By Jonathan Stempel
NEW YORK (Reuters) - A federal appeals court revived a lawsuit against Hartford, Connecticut, and two police officers over the fatal shooting of a family dog, near a 12-year-old girl, after the officers entered a property without a warrant to search for guns.
The 2nd U.S. Circuit Court of Appeals in New York said there was not enough evidence of an urgent need that would justify the Dec. 20, 2006, search of plaintiff Glen Harris' property, during which one of the officers shot and killed Seven, a 3-year-old St. Bernard.
Thursday's decision by a three-judge panel voided a May 2012 jury verdict, and returned the case to Hartford federal court for a possible retrial.
Police said the two officers, Johnmichael O'Hare and Anthony Pia, entered Harris' property based on a gang member's tip that two guns were stashed in a car in the backyard of Harris' home.
The officers said they retreated after encountering Seven, and O'Hare said the large dog growled and chased after him.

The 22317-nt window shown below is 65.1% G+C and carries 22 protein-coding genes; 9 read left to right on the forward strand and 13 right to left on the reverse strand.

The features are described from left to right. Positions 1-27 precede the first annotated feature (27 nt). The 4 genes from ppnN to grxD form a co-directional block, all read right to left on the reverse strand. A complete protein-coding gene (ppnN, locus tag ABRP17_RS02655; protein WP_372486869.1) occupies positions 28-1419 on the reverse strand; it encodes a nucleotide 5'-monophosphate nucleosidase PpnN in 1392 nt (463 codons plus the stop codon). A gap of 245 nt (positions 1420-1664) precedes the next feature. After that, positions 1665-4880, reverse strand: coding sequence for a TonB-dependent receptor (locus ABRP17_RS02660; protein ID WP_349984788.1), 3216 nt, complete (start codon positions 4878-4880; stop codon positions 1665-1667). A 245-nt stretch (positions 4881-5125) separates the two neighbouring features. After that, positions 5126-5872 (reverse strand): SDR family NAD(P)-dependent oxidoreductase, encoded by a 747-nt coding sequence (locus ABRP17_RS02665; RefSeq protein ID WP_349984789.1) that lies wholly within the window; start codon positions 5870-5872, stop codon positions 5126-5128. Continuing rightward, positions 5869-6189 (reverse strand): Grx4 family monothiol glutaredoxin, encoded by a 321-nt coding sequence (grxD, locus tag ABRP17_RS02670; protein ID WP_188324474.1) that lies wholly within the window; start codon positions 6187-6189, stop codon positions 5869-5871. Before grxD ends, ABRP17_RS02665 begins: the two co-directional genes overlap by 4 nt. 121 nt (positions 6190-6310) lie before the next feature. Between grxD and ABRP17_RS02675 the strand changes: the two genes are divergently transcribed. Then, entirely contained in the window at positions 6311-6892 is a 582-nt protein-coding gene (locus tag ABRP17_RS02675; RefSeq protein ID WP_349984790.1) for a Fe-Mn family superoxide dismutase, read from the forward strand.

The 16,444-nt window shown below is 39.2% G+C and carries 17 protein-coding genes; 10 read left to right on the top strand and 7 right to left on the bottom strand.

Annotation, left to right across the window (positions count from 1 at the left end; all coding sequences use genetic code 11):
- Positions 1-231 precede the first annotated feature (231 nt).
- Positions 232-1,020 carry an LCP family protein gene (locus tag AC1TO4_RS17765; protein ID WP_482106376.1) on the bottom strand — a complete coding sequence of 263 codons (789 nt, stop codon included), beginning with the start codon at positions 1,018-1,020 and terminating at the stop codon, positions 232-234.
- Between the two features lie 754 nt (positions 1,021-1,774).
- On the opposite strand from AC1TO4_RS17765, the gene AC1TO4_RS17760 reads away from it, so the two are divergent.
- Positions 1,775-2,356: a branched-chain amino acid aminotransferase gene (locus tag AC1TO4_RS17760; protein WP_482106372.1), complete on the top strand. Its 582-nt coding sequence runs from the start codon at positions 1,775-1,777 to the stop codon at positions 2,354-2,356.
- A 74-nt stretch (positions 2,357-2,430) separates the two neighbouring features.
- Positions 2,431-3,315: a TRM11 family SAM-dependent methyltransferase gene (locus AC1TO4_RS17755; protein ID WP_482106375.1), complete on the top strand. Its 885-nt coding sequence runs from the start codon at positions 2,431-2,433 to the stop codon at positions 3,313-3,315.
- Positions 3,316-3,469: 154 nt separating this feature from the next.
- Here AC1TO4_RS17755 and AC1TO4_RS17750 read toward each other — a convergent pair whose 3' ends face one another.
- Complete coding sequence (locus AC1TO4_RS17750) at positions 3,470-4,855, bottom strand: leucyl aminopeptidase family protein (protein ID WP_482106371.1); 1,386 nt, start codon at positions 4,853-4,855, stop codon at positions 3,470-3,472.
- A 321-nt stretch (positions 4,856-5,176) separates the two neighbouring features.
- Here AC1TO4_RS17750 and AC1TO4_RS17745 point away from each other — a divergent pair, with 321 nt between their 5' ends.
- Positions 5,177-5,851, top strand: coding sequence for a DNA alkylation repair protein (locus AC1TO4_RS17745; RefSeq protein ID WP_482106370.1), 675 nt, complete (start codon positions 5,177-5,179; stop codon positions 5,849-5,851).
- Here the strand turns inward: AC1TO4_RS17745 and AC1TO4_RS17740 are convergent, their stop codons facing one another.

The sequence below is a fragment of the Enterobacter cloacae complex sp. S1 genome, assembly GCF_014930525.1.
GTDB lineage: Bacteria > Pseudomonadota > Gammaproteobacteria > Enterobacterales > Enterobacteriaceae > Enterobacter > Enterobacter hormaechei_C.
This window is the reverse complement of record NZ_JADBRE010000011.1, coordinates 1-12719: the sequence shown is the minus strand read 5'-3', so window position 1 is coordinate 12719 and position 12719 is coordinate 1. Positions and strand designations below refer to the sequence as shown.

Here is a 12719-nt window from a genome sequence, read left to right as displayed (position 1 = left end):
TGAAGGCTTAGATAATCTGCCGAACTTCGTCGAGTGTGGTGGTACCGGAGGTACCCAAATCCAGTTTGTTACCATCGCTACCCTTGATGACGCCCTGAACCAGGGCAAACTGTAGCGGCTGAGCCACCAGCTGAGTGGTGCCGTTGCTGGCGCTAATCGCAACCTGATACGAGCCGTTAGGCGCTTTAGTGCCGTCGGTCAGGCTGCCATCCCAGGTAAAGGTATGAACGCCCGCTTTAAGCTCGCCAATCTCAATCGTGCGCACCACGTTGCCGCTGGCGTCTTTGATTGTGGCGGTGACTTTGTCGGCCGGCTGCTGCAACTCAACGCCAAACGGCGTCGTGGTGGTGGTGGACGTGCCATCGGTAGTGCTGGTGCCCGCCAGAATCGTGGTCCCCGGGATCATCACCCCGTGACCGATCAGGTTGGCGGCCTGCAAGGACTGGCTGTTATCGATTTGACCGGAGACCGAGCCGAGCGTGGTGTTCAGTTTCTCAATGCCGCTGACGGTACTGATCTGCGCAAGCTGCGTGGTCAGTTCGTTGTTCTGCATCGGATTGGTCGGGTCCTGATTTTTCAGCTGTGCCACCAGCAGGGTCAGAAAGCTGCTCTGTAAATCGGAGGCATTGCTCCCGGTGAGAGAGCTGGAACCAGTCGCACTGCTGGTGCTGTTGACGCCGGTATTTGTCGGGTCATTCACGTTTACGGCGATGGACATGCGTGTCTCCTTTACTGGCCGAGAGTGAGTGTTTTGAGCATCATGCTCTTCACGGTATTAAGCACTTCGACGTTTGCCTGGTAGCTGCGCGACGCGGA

O'Hare fired three shots, killing Seven. Harris' 12-year-old daughter, who was nearby, claimed she saw O'Hare put the third bullet in Seven's head, and that he then told her, "Sorry Miss. Your dog isn't going to make it." No car or guns were found.
Harris sued Hartford and the officers in 2008, seeking damages for violating the protection against illegal searches and seizures under the Fourth Amendment of the U.S. Constitution and inflicting emotional distress on his daughter.
In Thursday's decision, Circuit Judge Rosemary Pooler said the officers had probable cause to investigate the gun tip.
But she said there was no showing of "exigent circumstances" for the officers to enter Harris' property without a warrant, even to quickly remove suspected illegal guns from areas prone to crime.
"Taken to its logical end, this argument would permit exigent circumstances anytime there is a tip about illegal guns being located somewhere in a high-crime neighborhood or city, and would allow the exception to swallow the rule," Pooler wrote.
The judge also said O'Hare and Pia did not deserve immunity because it was not "objectively reasonable" to have believed the search was lawful.
Jon Schoenhorn, a lawyer for Harris and his daughter, did not immediately respond to requests for comment.
Thomas Gerarde, a lawyer for the officers, and a lawyer for Hartford did not immediately respond to similar requests.
(Editing by Matthew Lewis)